Government backdoors. Are you serious?

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backdoorsJuniper Network backdoorThe horrific terrorist attacks two weeks ago in San Bernardino, and France last month has brought a clambering from politicians, the FBI, and others, including the President for backdoors to encryption technologies deployed in the market. It even came up in the Republican and Democratic presidential debates last week. Last Thursday Juniper Networks dropped a bomb on the IT world admitting that someone had implanted secret code in their switches that would allow the perpetrators access to a backdoor to their network equipment. In addition to administrative control, apparently anyone with this access could be able to decrypt communication within a VPN passing through their equipment. (normally considered secure due to encrypted communication) This means that any supposedly secure governmental or company traffic could be available to someone with backdoor access to Juniper’s switches that had this code embedded in it. The potential consequences of this breach of is so enormous, many security experts are just now coming to grasp to the potential consequences. – literally any traffic on the web, including previously thought secure encrypted VPN traffic could be at risk if it passes through a Juniper switch.

Juniper ramifications

Wired has done an excellent article on the ramifications of this code plant so I won’t go into detail in this post however this has to be setting off alarm bells within the security organizations of governments and companies around the world regardless whether they have Juniper Network switches deployed in their organization. For those not aware Juniper is the second largest networking equipment manufacturer behind Cisco, so you can see the ramifications of this code plant opening up a backdoor to a company’s or government’s confidential electronic traffic. Particularly concerning to this code plant is Juniper’s acknowledgement that there is no way to detect that the VPN snooping vulnerability had been exploited meaning the attackers could be able to cover their tracks once they had gained remote access. So in theory the perpetrators could be able to monitor traffic coming through these switches and then hide the fact that they were there at all. This is the really scary part of this hack.

Needless to say this is a prime example why intentional backdoors, suggested by the government to any product, software or hardware, no matter how well meant are simply a bad idea.

In order for agencies like the NSA to get these backdoors, we have to assume they’d require private keys imbedded into applications that would be kept in some sort of secure vault that was possibly controlled by a Juniper network switch. Do you begin to see the absurdity in trying to keep these supposedly secret passwords secret? Projecting a possibly scenario, these passwords could be transmitted through a Juniper switch which would immediately put the security of any encrypted communication anywhere in the world at risk since this code was apparently planted over 2 years ago. Need I say more about this?  (forgetting about another Edward Snowden or other incompetent action by some governmental IT administrator)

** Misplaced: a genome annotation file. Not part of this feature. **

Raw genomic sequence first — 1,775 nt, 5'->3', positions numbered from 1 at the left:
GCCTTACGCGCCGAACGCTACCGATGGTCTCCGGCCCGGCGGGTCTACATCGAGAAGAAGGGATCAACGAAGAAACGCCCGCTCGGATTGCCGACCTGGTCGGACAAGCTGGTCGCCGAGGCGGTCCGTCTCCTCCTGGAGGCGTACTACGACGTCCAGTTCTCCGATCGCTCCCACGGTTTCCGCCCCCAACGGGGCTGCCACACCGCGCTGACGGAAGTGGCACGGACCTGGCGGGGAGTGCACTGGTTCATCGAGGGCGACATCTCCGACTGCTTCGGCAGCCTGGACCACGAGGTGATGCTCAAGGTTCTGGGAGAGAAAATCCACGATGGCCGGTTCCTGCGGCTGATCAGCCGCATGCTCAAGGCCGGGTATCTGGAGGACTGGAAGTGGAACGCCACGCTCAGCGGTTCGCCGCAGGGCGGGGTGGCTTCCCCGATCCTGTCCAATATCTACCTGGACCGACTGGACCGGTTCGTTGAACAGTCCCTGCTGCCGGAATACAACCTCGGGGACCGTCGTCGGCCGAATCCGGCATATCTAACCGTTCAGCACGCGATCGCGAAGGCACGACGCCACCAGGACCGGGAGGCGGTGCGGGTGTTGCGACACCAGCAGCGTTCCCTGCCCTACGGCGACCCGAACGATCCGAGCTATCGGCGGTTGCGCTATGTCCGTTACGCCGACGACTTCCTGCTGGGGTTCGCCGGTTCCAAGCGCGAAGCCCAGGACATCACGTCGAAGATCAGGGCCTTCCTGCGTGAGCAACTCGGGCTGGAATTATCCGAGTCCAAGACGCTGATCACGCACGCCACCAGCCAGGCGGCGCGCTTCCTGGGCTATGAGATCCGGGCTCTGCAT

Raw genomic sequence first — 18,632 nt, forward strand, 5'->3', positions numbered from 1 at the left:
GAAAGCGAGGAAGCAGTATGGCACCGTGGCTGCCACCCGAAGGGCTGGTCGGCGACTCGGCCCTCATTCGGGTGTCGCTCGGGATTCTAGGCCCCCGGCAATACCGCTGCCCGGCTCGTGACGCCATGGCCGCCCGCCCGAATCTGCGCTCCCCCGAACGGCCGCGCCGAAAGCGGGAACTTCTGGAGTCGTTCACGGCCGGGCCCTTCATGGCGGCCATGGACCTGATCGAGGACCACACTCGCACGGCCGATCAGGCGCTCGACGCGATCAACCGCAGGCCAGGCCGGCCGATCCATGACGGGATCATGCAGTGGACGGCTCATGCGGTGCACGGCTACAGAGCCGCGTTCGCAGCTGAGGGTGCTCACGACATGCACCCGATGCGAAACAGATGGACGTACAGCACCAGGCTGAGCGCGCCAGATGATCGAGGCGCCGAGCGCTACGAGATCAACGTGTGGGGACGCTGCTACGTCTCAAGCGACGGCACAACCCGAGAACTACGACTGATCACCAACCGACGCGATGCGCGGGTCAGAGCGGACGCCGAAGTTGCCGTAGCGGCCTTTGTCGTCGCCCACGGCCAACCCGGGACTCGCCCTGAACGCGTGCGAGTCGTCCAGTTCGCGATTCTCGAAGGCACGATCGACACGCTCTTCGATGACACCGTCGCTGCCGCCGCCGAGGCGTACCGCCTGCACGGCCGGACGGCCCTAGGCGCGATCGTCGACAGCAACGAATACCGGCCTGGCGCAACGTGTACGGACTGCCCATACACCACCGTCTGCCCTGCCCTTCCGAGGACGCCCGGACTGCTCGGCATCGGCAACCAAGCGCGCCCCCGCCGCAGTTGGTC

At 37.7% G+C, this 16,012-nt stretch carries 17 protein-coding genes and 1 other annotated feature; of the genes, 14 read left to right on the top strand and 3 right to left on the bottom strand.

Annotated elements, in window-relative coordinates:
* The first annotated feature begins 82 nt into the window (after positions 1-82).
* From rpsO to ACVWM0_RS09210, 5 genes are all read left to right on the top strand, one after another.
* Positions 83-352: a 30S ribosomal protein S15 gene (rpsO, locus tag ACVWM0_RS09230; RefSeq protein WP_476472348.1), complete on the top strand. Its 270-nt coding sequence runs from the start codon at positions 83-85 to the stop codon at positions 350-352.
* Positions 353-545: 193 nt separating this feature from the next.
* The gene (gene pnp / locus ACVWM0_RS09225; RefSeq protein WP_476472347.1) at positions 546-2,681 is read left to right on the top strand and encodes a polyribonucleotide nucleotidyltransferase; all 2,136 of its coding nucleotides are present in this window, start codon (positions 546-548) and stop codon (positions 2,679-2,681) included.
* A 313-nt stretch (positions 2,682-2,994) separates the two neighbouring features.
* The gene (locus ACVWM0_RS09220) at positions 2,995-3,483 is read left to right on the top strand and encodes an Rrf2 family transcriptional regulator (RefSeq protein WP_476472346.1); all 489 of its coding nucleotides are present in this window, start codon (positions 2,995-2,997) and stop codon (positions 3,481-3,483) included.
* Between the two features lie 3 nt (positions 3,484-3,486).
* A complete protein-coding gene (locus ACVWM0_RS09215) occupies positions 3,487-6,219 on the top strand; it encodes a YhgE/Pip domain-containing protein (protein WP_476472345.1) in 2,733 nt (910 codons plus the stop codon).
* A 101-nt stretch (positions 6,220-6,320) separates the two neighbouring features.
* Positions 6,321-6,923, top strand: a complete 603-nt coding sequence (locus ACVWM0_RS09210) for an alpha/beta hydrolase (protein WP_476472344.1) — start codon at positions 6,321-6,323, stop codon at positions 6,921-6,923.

Cybersecurity experts, backdoorsCybersecurity experts agree – Backdoors are bad

Unrelated to this Juniper hack on Tuesday a group of cryptographers and security experts released a major paper outlining the risks of government-mandated back-doors in encryption products: Keys Under Doormats: Mandating insecurity by requiring government access to all data and communications, specifically discussing why backdoors are a bad idea adding further evidence why the whole concept is a bad idea.

As I have pointed out in a previous blog (admittedly more lightheartedly) the encryption horse has already left the proverbial barn so these backdoors are a waste of time anyway. There are already so many encryption libraries available that any two bit programmer could make a secure communication system if they wanted. The Juniper announcement on Thursday is serious and further demonstrates why intentional backdoors in encryption products are just a bad idea.

Am I wrong on this? Your thoughts?

David Griffith is the CEO of Azstec LLC, the creators of docNCRYPT, the incredibly simple document security solution for everyone. If you have any comments or questions, email David at dgriffith [at] and follow the Azstec Blog or on Twitter or LinkedIn.

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